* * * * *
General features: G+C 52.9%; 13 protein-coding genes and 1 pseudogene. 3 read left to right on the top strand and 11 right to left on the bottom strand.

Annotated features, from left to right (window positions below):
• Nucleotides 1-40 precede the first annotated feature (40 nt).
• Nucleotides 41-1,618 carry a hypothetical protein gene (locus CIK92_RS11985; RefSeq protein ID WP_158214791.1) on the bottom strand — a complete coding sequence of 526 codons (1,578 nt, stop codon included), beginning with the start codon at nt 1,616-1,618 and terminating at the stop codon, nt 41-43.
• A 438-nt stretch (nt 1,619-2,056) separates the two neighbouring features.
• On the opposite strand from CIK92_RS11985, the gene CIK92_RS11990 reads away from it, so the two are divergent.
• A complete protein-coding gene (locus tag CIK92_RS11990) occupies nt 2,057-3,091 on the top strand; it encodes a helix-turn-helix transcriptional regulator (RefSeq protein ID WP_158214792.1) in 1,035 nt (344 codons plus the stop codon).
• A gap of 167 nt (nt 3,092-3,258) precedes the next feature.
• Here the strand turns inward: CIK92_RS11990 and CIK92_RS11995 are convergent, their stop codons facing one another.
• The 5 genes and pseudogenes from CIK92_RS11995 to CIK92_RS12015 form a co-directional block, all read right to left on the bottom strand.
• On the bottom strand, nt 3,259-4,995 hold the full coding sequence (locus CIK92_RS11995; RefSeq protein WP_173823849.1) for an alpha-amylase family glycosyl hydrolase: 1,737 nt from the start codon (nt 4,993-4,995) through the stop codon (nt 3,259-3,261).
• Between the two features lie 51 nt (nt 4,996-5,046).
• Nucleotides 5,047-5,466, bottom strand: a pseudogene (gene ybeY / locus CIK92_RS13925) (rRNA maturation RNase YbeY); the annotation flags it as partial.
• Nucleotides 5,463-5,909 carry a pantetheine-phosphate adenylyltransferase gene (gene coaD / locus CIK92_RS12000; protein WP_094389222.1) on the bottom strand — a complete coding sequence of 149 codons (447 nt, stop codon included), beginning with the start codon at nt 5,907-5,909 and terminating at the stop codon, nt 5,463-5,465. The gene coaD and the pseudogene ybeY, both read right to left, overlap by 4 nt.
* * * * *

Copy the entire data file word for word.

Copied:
General features: G+C 52.9%; 13 protein-coding genes and 1 pseudogene. 3 read left to right on the top strand and 11 right to left on the bottom strand.

Annotated features, from left to right (window positions below):
• Nucleotides 1-40 precede the first annotated feature (40 nt).
• Nucleotides 41-1,618 carry a hypothetical protein gene (locus CIK92_RS11985; RefSeq protein ID WP_158214791.1) on the bottom strand — a complete coding sequence of 526 codons (1,578 nt, stop codon included), beginning with the start codon at nt 1,616-1,618 and terminating at the stop codon, nt 41-43.
• A 438-nt stretch (nt 1,619-2,056) separates the two neighbouring features.
• On the opposite strand from CIK92_RS11985, the gene CIK92_RS11990 reads away from it, so the two are divergent.
• A complete protein-coding gene (locus tag CIK92_RS11990) occupies nt 2,057-3,091 on the top strand; it encodes a helix-turn-helix transcriptional regulator (RefSeq protein ID WP_158214792.1) in 1,035 nt (344 codons plus the stop codon).
• A gap of 167 nt (nt 3,092-3,258) precedes the next feature.
• Here the strand turns inward: CIK92_RS11990 and CIK92_RS11995 are convergent, their stop codons facing one another.
• The 5 genes and pseudogenes from CIK92_RS11995 to CIK92_RS12015 form a co-directional block, all read right to left on the bottom strand.
• On the bottom strand, nt 3,259-4,995 hold the full coding sequence (locus CIK92_RS11995; RefSeq protein WP_173823849.1) for an alpha-amylase family glycosyl hydrolase: 1,737 nt from the start codon (nt 4,993-4,995) through the stop codon (nt 3,259-3,261).
• Between the two features lie 51 nt (nt 4,996-5,046).
• Nucleotides 5,047-5,466, bottom strand: a pseudogene (gene ybeY / locus CIK92_RS13925) (rRNA maturation RNase YbeY); the annotation flags it as partial.
• Nucleotides 5,463-5,909 carry a pantetheine-phosphate adenylyltransferase gene (gene coaD / locus CIK92_RS12000; protein WP_094389222.1) on the bottom strand — a complete coding sequence of 149 codons (447 nt, stop codon included), beginning with the start codon at nt 5,907-5,909 and terminating at the stop codon, nt 5,463-5,465. The gene coaD and the pseudogene ybeY, both read right to left, overlap by 4 nt.